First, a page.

Division of Quantitative Sciences - Department of Biostatistics

Software Download Site

 File NameSizeNotes
 ARAND_V4.1_WithFX2.0.exe  34080 KB Includes Microsoft .Net Framework 2.0
 ARAND_V4.1_NoFX2.0.exe  7104 KB No Microsoft .Net Framework included. Assumes you already have the .NET 2.0 Framework installed

Adaptive Randomization

This software simulates randomized trials in which the randomization probabilities adapt in response to the outcome data. More patients are treated with the better treatment while retaining the benefits of randomization. The software supports both binary and time-to-event outcomes. Numerous design options are supported.

The software supports up to 10 arms. Stopping rules may be based on a maximum patient accrual or maximum trial length. Optionally one may specify a minimum number of patients in the trial. Also, one may specify the number of patients to randomize fairly before adaptive randomization begins. Stopping rules are based on posterior probabilities.

The trial design contains a tuning parameter to control the degree to which the randomization probabilities respond to data. If this parameter is set to zero, the "adaptive" randomization is actually equal randomization. The larger the value of this parameter, the more the randomization favors what appears to be the better treatment. See the report [1] examining the role of this parameter on operating characteristics and giving guidance for selecting its value. See also [2] for a comparison of this tuning parameter to other methods of controlling the randomization probabilities.

The Adaptive Randomization user's guide is available here and also included as part of the download. See [3] for a study of the operating characteristics of adaptively randomized clinical trials.

See Block ARAND for adaptive randomization with blocks. See also our Predictive Probability software interim analysis of randomized trials.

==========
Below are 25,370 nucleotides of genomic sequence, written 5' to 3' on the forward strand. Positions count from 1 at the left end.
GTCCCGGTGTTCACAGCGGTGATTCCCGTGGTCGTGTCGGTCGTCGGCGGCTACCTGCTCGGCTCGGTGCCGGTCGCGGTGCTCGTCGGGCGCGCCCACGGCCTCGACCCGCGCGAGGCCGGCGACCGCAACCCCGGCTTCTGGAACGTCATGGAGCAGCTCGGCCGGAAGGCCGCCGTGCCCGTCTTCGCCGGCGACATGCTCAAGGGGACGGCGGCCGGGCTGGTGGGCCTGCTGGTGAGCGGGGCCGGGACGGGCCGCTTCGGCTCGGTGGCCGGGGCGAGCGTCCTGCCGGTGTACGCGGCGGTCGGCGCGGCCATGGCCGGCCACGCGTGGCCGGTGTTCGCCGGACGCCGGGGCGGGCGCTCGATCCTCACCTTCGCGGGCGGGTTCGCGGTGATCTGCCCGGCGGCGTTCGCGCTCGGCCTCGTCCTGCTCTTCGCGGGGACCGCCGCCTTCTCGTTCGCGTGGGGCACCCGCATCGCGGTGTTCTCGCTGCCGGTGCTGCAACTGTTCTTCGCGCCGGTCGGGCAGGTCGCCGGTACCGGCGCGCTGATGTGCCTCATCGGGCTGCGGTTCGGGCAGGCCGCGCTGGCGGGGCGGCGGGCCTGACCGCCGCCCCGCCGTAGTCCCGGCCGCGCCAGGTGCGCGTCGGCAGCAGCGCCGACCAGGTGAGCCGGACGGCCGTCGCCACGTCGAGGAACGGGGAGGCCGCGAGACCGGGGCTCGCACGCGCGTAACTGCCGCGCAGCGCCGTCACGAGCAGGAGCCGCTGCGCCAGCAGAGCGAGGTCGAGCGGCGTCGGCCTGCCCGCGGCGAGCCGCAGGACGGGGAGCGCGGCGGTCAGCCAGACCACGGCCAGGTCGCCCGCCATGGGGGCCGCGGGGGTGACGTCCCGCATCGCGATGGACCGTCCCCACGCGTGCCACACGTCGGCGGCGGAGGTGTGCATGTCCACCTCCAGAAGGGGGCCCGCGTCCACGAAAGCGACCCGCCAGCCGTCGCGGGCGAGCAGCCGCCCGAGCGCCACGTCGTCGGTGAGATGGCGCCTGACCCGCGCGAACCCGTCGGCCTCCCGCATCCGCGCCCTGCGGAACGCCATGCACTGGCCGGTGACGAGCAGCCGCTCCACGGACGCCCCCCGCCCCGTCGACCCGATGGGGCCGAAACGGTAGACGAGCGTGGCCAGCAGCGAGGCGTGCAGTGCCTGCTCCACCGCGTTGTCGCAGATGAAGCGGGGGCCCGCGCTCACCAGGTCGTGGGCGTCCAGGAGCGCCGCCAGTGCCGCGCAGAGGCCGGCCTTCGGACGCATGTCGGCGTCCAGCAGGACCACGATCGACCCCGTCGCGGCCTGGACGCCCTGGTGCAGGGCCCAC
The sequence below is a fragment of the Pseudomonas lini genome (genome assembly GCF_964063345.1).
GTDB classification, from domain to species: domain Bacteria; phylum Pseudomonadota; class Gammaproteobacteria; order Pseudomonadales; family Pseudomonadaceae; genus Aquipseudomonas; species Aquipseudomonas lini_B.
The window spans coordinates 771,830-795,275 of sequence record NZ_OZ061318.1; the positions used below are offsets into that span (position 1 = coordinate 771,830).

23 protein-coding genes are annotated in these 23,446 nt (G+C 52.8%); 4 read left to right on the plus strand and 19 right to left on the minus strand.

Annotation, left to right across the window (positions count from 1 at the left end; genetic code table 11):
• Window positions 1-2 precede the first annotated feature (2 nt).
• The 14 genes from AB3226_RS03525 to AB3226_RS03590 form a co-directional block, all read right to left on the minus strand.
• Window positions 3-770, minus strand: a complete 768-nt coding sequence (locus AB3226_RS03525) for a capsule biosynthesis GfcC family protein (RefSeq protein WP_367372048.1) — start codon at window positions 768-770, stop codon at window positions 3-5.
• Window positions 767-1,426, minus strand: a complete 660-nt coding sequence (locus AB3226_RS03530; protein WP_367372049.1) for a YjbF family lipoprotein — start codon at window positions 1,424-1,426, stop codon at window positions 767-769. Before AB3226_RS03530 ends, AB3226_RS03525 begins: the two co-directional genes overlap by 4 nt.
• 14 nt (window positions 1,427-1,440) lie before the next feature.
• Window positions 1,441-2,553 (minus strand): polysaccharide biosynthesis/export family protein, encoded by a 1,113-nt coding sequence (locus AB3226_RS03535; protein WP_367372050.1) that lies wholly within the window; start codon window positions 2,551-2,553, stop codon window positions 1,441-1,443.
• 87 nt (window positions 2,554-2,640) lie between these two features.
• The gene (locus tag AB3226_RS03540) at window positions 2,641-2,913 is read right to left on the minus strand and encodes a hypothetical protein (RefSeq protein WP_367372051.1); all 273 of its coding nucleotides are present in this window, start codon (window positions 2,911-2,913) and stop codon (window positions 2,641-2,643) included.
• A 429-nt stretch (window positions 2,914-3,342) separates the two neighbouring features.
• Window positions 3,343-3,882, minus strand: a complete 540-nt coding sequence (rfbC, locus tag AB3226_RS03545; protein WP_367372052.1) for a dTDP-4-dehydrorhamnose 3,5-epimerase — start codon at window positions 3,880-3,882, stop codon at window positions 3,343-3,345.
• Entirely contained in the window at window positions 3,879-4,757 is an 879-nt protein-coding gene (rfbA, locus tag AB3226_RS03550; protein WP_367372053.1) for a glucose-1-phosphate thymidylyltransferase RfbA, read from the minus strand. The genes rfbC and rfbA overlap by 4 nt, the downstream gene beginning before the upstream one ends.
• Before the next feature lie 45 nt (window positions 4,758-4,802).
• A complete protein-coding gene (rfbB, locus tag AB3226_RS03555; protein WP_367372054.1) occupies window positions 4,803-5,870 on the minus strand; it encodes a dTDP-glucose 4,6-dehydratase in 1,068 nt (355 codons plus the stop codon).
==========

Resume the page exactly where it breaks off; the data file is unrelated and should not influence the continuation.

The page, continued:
See [5] for a description of the algorithm used for calculating time-to-event randomization probabilities. Algorithms for calculating the other randomization probabilities are described in [6].

 

If you are upgrading from a previous version of the software, please uninstall the previous version before installing the newer version.

For question concerning this software please contact Biostatistics Software Support.

Odis Wooten and J. Kyle Wathen developed the user interface using C# and the Microsoft .NET framework version 2.0.

J. Kyle Wathen implemented the simulation kernel using Visual C++.

Thomas Liu and James Martin assisted in writing unit tests for the project.

References

[1] John D. Cook, Understanding the Exponential Tuning Parameter in Adaptively Randomized Trials (2006). UT MD Anderson Cancer Center Department of Biostatistics Working Paper Series. Working Paper 27.

[2] John D. Cook, Comparing Methods of Tuning Adaptively Randomized Trials (2007). UT MD Anderson Cancer Center Department of Biostatistics Working Paper Series. Working Paper 32.

[3] J. Kyle Wathen and John D. Cook. Power and bias in adaptively randomized clinical trials (2006). Technical Report UTMDABTR-002-06.

[4] Peter F. Thall and Jay K. Wathen, Practical Bayesian Adaptive Randomization in Clinical Trials (December 2006). UT MD Anderson Cancer Center Department of Biostatistics Working Paper Series. Working Paper 31.

[5] John D. Cook. Numerical evaluation of gamma inequalities (2006). Technical Report UTMDABTR-001-06.

[6] John D. Cook Numerical Computation of Stochastic Inequality Probabilities (2003) Technical report UTMDABTR-008-03